Although allied to Symeon, Peter became increasingly disgruntled by the fact that he was essentially subordinate to him. Peter’s expansion toward the coast facilitated contacts with the Byzantines, by way of the strategos of Dyrrhachium. Searching for allies against Bulgaria, the Byzantines showered Peter with gold and promises of greater independence if he would join their alliance- a convincing strategy. Peter might have been planning an attack on Bulgaria with the Magyars, showing that his realm had stretched north to the Sava river. However, Michael of Zahumlje forewarned Symeon of this plan, since Michael was an enemy of Peter, and a loyal vassal of Symeon. What followed was multiple Bulgarian interventions and a succession of Serb rulers. Symeon attacked Serbia (in 917) and deposed Peter, placing Pavle Branović (a grandson of Mutimir) as Prince of Serbia, subordinate to Symeon (although some scholars suggest that Symeon took control over Serbia directly at this time. Unhappy with this, the Byzantines then sent Zaharije Prvoslavljevic in 920 to oust Pavle, but he failed and was sent to Bulgaria as prisoner. The Byzantines then succeeded in turning Prince Pavle to their side. In turn, the Bulgarians started indoctrinating Zaharije. Zaharije invaded Serbia with a Bulgarian force, and ousted his cousin Pavel in 922. However, he too turned to Byzantium. A punitive force sent by the Bulgarians was defeated.Thus we see a continuous cycle of dynastic strife amongst Vlastimir’s successors, stirred on by the Byzantine and Bulgarians, who were effectively using the Serbs as pawns. Whilst Bulgarian help was more effective, Byzantine help seemed preferable. Simeon made peace with the Byzantines to settle affairs with Serbia once and for all. Frustrated by the traitorous smaller neighbour militarily, the Bulgarians decided to finish the things once and for all. In 924, he sent a large army accompanied by Caslav, son of Klonimir. The army forced Zaharije to flee to Croatia. The Serbian zhupans were then summoned to recognise Caslav as the new Prince. When they came, however, they were all imprisoned and taken to Bulgaria, as too was Caslav. Much of Serbia was ravaged, and many people fled to Croatia, Bulgaria and Constantinople. Simeon made Serbia into a Bulgarian province, so that Bulgaria now bordered Croatia and Zahumlje. He then resolved to attack Croatia, because it was a Byzantine ally and had sheltered the Serbian Prince.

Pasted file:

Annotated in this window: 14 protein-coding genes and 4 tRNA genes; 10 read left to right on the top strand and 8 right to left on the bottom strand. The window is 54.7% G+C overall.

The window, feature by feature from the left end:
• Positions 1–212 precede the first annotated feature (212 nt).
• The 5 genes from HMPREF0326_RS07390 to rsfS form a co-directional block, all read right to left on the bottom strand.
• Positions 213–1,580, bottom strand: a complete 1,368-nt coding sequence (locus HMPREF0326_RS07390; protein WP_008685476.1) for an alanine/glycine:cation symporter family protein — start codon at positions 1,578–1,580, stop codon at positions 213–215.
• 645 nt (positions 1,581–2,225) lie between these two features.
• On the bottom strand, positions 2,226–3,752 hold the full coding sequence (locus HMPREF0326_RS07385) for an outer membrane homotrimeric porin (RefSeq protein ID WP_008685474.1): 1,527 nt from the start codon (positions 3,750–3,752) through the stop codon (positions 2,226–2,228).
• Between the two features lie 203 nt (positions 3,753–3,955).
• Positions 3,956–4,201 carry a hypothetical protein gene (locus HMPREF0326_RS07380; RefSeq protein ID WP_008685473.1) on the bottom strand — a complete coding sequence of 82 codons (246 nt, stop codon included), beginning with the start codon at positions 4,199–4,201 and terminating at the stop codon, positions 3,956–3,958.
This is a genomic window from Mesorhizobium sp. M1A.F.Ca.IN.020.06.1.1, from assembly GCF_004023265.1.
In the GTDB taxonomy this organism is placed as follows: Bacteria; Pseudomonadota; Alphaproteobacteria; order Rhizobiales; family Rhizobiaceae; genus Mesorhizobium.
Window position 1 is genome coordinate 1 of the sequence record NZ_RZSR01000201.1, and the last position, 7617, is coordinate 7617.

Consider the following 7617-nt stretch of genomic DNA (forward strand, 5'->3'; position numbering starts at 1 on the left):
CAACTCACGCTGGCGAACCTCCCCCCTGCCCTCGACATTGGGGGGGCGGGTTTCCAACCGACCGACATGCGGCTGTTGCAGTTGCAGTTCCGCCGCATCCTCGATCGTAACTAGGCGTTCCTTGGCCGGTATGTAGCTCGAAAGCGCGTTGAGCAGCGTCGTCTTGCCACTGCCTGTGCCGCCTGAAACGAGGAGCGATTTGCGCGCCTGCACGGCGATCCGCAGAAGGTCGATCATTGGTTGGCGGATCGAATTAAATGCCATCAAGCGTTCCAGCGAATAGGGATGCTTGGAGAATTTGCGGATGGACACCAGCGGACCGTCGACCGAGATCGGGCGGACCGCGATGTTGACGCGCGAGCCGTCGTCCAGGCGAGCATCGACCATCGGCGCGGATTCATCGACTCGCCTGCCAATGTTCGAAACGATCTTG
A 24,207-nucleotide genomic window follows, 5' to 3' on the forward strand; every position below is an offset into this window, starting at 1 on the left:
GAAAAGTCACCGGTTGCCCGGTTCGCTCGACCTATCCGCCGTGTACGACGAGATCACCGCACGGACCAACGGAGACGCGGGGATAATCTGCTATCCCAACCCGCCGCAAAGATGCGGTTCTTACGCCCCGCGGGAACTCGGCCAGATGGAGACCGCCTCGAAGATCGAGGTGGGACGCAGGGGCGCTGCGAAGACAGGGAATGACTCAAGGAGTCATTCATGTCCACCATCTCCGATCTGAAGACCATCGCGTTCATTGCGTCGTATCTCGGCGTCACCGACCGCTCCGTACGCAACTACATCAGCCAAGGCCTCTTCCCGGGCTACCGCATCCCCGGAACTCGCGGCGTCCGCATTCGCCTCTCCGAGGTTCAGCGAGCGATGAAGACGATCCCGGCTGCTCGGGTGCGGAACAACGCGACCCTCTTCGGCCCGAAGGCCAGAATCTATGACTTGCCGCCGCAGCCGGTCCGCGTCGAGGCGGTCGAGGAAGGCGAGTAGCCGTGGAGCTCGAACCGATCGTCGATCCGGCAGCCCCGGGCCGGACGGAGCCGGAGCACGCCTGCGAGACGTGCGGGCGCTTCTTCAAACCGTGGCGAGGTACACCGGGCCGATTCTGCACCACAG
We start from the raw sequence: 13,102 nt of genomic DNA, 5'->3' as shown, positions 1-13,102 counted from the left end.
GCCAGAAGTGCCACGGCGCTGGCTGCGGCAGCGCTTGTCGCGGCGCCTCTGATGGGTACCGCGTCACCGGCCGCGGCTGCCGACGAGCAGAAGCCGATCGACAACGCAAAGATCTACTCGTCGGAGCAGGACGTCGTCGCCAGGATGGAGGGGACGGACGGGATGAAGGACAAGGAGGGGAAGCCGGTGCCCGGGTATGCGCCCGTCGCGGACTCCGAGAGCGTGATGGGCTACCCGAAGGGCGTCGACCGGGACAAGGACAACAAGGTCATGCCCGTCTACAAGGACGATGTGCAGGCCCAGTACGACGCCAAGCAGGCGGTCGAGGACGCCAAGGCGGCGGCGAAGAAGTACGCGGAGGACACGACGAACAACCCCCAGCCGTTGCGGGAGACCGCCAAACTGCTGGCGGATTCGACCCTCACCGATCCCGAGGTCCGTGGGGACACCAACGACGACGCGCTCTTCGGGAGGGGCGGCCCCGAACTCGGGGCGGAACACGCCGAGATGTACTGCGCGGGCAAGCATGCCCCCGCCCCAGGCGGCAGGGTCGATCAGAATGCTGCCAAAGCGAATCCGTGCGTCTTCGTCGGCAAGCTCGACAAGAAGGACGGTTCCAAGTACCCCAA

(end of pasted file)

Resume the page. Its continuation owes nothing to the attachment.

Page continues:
At the battle of the Bosnian highlands, Croatia’s King Tomislav defeated the Bulgarians, whilst Prince Michael of Zahumlje maintained neutrality. During the fall of central Serbia, Michael was the pre-eminent Serb prince, having been awarded the honorary title of Patriakos by the Byzantine Emperor, and may have ruled over Zachlumia, Travunia and Dioklea.
The Bulgarian rule over Serbia lasted only three years. After Symeon died, Časlav Klonimirović (927- c. 960s) led Serb refugees back to Serbia. He secured the allegiance of the Dalmatian duchies and expelled Bulgarian rule from central Serbia. After Tomislav’s death, Croatia was in near anarchy as his sons vied for sole rule, so Caslav was able to extend his rule north to the Vrbas river (gaining the alliegence of the chiefs of the various Bosnian zhupas).
During this apogee of Serbian power, Christianity and culture penetrated Serbia as the Serb prince lived in peaceful and cordial relations with the Byzantines. However, strong as it had grown to be, Serbia’s power (as other early Slavic states) was only as strong as its ruler. There was no centralised rule, a confederacy of Slavic principalities existed instead. The existence of the unified Grand Principality was dependent on the allegiance of the lesser princes to Caslav. When he died defending Bosnia against Magyar incursions (sometime between 950 and 960), the coalition disintegrated.
After this, there is a gap in the history of hinterland Serbia, in western sources Rascia, as it is annexed by the Byzantine Empire and the Bulgarian Empire. The dynasty continues to rule the maritime regions, and in the 990s, Jovan Vladimir (Vlastimirović) rises as the most powerful Serbian prince, with a realm of present-day Montenegro, eastern Herzegovina, and Koplik in Albania, this state becomes known as Duklja, after the ancient Roman town of Doclea. However, by 997, it had been conquered and made subject to Bulgaria again by tsar Samuel.